Senators Ted Kennedy (D-MA) and Orrin Hatch (R-UT) have announced a proposal to increase the federal cigarette excise tax from 39 cents to one dollar per pack in order to fund the State Children's Health Insurance (S-CHIP) program, which is up for re-authorization this year.
According to a Cybercast News Service article, the proposal is supported by the American Academy of Family Physicians, which stated: "By discouraging smoking through an increase in the tobacco tax and using the resulting revenues to improve enrollment in children's health insurance programs, we are creating a win-win proposition in support of our children's health."
The proposal is also supported by the Campaign for Tobacco-Free Kids, which stated: "A higher cigarette tax is a win-win solution - a health win that will reduce tobacco use and save lives and a financial win that will raise much-needed revenue to fund important programs while also reducing tobacco-caused health care costs."
The Rest of the Story
While on the surface it may appear that this is a great idea that serves two purposes - reducing smoking and providing revenues to fund health insurance for children - a closer examination reveals that the idea is severely flawed and unacceptable from a public health perspective.
Essentially, what the proposal does is make the coverage of children's health care dependent upon the continued sale of cigarettes. In other words, it asks smokers to take on the responsibility of funding children's health care. And it depends on smokers continuing to smoke in order to continue the funding. As such, it greatly reduces any incentive for the federal government to take any action that might substantially reduce smoking rates and therefore cigarette tax revenues.
The tax is an unfair one because it places the burden of funding children's health care entirely on smokers, yet the benefits of the tax do not accrue to smokers at all. And it is a regressive tax because it places the burden of funding children's health care disproportionately on people who can least afford it.
The National Center for Policy Analysis recently released a report that explains why this proposal is a regressive one and exposes the financial burden that it places upon the poor. It provides a nice profile of exactly who is going to be funding children's health care under Kennedy and Hatch's proposal. In addition, the Tax Foundation issued a report which reveals that the poor in many states will shoulder the burden of paying for the S-CHIP program but without accruing any of the benefits.
I do not understand the knee-jerk support of anti-smoking groups for any cigarette tax increase under the sun. There seems to be no consideration of the fairness of the proposal, the regressiveness of the proposal, and the long-term consequences of tying a vital health care program to the continued consumption of cigarettes.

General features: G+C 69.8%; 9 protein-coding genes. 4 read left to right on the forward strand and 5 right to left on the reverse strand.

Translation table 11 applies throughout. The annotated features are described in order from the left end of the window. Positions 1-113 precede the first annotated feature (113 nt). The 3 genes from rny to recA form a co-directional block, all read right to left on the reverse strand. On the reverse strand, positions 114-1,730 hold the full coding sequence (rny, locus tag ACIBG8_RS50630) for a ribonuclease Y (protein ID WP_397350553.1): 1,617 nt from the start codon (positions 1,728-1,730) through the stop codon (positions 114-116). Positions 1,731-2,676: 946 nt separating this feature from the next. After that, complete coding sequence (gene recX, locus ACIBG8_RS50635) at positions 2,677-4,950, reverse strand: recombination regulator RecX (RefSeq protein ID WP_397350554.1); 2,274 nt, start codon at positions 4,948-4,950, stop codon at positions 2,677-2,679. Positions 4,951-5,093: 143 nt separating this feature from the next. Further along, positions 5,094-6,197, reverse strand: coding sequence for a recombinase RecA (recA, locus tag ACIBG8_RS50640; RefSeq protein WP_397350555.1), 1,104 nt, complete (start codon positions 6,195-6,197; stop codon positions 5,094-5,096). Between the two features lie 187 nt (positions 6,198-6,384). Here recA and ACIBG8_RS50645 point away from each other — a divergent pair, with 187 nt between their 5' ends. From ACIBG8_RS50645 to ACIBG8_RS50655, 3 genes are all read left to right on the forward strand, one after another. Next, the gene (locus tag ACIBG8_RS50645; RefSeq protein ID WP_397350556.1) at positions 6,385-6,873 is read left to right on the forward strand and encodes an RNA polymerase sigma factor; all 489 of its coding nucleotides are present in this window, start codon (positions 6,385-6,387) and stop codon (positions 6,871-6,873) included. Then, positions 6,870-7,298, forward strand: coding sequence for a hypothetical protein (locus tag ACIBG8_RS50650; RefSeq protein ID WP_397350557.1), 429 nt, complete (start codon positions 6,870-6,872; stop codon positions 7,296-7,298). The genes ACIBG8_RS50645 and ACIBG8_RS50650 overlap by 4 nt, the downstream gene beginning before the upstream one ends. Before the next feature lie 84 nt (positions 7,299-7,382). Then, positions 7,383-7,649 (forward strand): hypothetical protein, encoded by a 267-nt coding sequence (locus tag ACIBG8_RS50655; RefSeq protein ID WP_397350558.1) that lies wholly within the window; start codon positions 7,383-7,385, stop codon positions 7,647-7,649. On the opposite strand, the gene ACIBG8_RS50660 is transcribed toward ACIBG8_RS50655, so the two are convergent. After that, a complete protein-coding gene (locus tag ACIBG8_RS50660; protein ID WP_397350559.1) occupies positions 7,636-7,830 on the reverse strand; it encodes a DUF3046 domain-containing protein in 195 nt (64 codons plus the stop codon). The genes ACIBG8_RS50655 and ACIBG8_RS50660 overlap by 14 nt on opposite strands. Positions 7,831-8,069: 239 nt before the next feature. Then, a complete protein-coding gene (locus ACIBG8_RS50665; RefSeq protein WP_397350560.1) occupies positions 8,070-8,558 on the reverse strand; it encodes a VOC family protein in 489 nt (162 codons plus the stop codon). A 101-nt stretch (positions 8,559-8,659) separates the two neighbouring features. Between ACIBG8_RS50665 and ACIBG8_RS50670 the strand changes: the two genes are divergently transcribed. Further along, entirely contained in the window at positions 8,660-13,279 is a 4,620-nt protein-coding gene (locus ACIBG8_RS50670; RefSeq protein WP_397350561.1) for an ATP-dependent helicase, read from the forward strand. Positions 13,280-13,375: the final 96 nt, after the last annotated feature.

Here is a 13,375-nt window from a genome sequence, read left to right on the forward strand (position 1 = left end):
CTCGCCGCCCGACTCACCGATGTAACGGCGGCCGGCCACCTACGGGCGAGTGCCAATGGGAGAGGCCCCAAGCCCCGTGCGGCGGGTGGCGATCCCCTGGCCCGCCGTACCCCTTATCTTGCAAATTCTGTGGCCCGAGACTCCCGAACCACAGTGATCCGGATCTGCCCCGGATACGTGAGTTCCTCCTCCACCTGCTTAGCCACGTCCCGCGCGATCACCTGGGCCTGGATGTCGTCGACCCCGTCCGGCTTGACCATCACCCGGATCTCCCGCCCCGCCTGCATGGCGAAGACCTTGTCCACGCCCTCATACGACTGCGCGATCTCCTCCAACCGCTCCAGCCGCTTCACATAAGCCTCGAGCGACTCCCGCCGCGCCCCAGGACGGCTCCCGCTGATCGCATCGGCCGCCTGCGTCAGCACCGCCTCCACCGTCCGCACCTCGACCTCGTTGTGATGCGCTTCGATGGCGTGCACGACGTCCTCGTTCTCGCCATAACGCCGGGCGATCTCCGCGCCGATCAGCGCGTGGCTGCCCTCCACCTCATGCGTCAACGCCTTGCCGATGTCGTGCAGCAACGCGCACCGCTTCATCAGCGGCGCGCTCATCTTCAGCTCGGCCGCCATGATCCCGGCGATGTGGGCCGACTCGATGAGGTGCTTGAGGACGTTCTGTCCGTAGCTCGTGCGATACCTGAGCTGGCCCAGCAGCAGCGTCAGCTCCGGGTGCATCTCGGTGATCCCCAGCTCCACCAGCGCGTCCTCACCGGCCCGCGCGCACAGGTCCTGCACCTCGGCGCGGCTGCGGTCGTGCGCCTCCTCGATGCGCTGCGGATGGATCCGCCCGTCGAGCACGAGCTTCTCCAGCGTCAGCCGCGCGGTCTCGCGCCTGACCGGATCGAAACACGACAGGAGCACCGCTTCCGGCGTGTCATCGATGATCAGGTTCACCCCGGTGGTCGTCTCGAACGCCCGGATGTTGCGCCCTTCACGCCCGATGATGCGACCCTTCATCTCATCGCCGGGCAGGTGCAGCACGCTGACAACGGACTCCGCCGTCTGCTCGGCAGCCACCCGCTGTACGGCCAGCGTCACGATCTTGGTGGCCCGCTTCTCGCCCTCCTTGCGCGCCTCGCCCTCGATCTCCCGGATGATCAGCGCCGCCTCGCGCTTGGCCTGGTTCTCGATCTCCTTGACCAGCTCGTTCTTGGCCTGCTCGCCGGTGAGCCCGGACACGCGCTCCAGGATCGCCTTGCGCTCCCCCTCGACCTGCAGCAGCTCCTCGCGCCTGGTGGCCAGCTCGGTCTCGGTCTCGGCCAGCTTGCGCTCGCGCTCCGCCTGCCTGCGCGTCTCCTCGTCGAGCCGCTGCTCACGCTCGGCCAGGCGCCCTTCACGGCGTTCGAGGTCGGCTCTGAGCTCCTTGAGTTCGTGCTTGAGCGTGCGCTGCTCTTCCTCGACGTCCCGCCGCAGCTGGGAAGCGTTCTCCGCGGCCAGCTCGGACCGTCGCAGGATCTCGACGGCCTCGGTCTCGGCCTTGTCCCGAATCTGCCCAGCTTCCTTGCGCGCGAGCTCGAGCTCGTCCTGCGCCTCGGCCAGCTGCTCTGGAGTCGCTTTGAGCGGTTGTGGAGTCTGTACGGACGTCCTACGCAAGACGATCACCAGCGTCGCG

Especially at the federal level, funding for children's health insurance should be a top-level priority. It should not require the creation of revenue from the sale of cigarettes to fund health care for our nation's children.
By supporting this tax proposal, health and anti-smoking groups are actually stating that they do not believe that the federal government should fund children's health care out of the general revenues. They are actually stating that they do not believe that the wealthiest citizens and corporations should bear the burden of funding health care for the poorest. They are supporting the creation of a system in which one of the most critical public health programs imaginable will be entirely dependent upon high levels of cigarette consumption in order to remain solvent.
The American Academy of Family Physicians actually responded to this argument, by stating: "the fact of the matter is that we've got so many adults that still smoke that there's going to be tax money coming in to fund CHIP ... it's going to be a long time before there's any significant decrease of funding coming in through the tobacco tax."
This is a very disturbing defense of the proposal. The AAFP is essentially admitting that it has no interest in taking any initiative that would greatly reduce smoking. The Academy is convinced that there will be high rates of smoking well into the future and seemingly accepts that fact. I would think that our nation's family physicians would actually believe that it is worth trying to reduce smoking rates, rather than merely accepting the high rates well into the future, and being reassured that the money will keep coming through so that children's health care is covered and they do not have to provide as much free care.
I suggest that organizations like the American Academy of Family Physicians and the Campaign for Tobacco-Free Kids (and other anti-smoking groups that support this proposal) start a fund-raiser to help raise money to promote this proposed policy. My idea is simple - a T-shirt sale. Here is what the T-shirts would say:
Support children's health. Smoke cigarettes.
I support children's health. I smoke.
Light up as often as you can. Support the health of our nation's children.
Contribute your share to help the children. Buy cigarettes.
I really care about our kids. I buy by the carton.
Children's health supporter.
You may not like my smoke, but my money is paying for your kids' health care.
I welcome readers' suggestions for additional T-shirt slogans.